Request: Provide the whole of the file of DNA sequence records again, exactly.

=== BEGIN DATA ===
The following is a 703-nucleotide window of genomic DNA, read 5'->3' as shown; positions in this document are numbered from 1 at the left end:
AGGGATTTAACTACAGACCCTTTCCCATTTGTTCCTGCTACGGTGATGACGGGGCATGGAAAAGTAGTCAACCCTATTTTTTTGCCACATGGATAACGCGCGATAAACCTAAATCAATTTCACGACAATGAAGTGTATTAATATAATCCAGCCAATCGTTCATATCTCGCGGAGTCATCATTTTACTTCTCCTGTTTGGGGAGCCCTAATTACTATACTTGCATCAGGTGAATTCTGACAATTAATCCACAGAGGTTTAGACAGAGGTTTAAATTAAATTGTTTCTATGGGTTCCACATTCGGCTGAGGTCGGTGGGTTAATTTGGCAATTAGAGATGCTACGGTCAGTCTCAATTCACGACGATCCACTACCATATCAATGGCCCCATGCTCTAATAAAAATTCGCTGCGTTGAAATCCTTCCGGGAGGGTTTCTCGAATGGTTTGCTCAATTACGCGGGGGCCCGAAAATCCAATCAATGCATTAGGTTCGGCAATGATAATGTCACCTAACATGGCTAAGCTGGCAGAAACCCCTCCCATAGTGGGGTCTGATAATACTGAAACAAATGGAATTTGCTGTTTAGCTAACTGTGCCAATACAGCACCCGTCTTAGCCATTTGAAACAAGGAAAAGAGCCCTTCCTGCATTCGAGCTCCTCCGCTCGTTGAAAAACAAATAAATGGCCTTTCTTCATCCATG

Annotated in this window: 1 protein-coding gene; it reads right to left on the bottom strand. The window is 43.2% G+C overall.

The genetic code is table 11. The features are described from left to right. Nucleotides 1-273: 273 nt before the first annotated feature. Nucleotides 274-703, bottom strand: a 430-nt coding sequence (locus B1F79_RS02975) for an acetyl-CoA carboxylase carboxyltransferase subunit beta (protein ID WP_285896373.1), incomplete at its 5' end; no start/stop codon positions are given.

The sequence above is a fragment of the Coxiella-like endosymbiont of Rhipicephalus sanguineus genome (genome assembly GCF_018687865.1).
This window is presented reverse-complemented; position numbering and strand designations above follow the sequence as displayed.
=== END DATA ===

The following is a 703-nucleotide window of genomic DNA, read 5'->3' as shown; positions in this document are numbered from 1 at the left end:
AGGGATTTAACTACAGACCCTTTCCCATTTGTTCCTGCTACGGTGATGACGGGGCATGGAAAAGTAGTCAACCCTATTTTTTTGCCACATGGATAACGCGCGATAAACCTAAATCAATTTCACGACAATGAAGTGTATTAATATAATCCAGCCAATCGTTCATATCTCGCGGAGTCATCATTTTACTTCTCCTGTTTGGGGAGCCCTAATTACTATACTTGCATCAGGTGAATTCTGACAATTAATCCACAGAGGTTTAGACAGAGGTTTAAATTAAATTGTTTCTATGGGTTCCACATTCGGCTGAGGTCGGTGGGTTAATTTGGCAATTAGAGATGCTACGGTCAGTCTCAATTCACGACGATCCACTACCATATCAATGGCCCCATGCTCTAATAAAAATTCGCTGCGTTGAAATCCTTCCGGGAGGGTTTCTCGAATGGTTTGCTCAATTACGCGGGGGCCCGAAAATCCAATCAATGCATTAGGTTCGGCAATGATAATGTCACCTAACATGGCTAAGCTGGCAGAAACCCCTCCCATAGTGGGGTCTGATAATACTGAAACAAATGGAATTTGCTGTTTAGCTAACTGTGCCAATACAGCACCCGTCTTAGCCATTTGAAACAAGGAAAAGAGCCCTTCCTGCATTCGAGCTCCTCCGCTCGTTGAAAAACAAATAAATGGCCTTTCTTCATCCATG

Annotated in this window: 1 protein-coding gene; it reads right to left on the bottom strand. The window is 43.2% G+C overall.

The genetic code is table 11. The features are described from left to right. Nucleotides 1-273: 273 nt before the first annotated feature. Nucleotides 274-703, bottom strand: a 430-nt coding sequence (locus B1F79_RS02975) for an acetyl-CoA carboxylase carboxyltransferase subunit beta (protein ID WP_285896373.1), incomplete at its 5' end; no start/stop codon positions are given.

The sequence above is a fragment of the Coxiella-like endosymbiont of Rhipicephalus sanguineus genome (genome assembly GCF_018687865.1).
This window is presented reverse-complemented; position numbering and strand designations above follow the sequence as displayed.